A new study finds that black-tie events are more likely to be advertised in a way that is misleading than white-tie or business events.
The study was conducted by the University of Colorado’s Marketing Research Center.
The report is being released Thursday by the National Association of Black Journalists.
The researchers examined advertisements in magazines, on billboards, and on TV and radio for Black Friday, the biggest shopping day of the year for consumers.
“I think it’s a matter of timing, timing,” said Paul Durbin, an associate professor of communication and public affairs at the University at Buffalo.
“You have an industry that is growing and you have people going out there and buying things.
And you have this big event that’s happening on Black Friday and the next thing you know you’re in the mail.”
A lot of people say they’ve seen ads on Black Fridays that were misleading, and a lot of that could be attributed to timing, Durbins said.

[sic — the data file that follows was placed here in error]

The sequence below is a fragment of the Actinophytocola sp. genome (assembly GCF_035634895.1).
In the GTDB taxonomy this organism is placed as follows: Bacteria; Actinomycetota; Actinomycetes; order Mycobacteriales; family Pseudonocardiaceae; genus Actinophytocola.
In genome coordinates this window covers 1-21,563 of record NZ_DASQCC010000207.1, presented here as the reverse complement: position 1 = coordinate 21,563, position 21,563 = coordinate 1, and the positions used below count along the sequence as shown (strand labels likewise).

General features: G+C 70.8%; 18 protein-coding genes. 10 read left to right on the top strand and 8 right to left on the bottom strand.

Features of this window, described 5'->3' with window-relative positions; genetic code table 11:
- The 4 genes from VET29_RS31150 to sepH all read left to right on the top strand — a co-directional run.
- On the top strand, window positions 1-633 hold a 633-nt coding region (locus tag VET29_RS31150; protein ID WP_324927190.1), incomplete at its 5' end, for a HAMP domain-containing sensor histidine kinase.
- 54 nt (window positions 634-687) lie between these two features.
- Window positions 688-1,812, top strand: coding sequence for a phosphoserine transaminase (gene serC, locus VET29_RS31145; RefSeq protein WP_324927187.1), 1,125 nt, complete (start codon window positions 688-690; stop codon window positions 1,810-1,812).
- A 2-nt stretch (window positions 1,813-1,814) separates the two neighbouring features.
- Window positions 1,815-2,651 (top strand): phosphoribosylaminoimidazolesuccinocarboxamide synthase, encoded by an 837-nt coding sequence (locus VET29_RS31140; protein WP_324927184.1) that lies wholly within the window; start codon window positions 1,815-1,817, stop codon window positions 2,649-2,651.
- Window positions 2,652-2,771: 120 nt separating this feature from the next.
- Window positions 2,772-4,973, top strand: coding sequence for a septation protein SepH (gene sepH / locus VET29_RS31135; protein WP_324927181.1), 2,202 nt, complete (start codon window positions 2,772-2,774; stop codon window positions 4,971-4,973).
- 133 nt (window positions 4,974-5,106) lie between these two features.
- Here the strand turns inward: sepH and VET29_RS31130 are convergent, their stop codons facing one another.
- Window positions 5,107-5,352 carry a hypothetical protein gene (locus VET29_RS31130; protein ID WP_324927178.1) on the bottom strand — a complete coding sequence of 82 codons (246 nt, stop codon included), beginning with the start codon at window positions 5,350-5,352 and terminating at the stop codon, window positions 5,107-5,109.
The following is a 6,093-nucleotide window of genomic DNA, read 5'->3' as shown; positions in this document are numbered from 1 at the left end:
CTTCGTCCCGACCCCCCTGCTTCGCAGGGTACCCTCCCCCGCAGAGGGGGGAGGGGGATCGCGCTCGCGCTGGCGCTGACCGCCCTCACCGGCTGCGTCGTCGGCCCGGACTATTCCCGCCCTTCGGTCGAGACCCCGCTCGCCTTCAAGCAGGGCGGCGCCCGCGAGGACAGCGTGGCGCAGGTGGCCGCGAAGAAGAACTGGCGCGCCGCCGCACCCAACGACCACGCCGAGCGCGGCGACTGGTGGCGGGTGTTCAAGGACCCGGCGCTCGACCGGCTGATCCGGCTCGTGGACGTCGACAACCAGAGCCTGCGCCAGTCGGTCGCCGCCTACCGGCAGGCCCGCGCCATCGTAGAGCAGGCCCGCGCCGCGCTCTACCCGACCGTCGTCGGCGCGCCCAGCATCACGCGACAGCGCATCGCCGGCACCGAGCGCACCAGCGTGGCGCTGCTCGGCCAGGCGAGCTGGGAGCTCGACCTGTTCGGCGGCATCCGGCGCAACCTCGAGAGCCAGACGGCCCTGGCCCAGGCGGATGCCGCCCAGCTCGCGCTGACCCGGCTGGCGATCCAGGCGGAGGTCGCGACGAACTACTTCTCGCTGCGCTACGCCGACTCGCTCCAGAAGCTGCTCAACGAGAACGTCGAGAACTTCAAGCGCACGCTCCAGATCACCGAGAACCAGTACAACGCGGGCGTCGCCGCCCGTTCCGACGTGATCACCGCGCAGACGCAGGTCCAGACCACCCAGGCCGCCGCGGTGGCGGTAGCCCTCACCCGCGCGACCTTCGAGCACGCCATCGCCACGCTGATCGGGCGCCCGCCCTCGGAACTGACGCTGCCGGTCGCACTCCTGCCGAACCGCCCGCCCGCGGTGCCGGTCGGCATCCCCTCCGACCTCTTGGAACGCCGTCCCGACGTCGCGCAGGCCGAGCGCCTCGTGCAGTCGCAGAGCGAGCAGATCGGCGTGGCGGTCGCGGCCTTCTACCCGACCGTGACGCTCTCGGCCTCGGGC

“It’s a lot harder to make people think they’re buying something when you’re delivering an invitation.”
The study’s authors said they were looking for a way to measure misleading ads.
“We were really interested in trying to see if there was a way of measuring how often those ads were misleading,” said James Hirschfeld, who conducted the research.
He said the researchers were surprised to find that Black Friday ads are more common than other major shopping days.
“If you go to any mall in the U.S., you’ll see Black Friday,” he said.
The most recent data from Nielsen shows that Black Fridays have been around since at least 1979.
The Advertising Standards Board of America, which has guidelines for how advertisers can market themselves, says a black-and-white television commercial on Black Tuesday is the most misleading type of advertising.
Durbinos research suggests that Black Thursday, Black Friday will become more common as advertisers focus more on selling products, including apparel.
The research was funded by the advertising industry’s largest trade group, the American Advertising Association.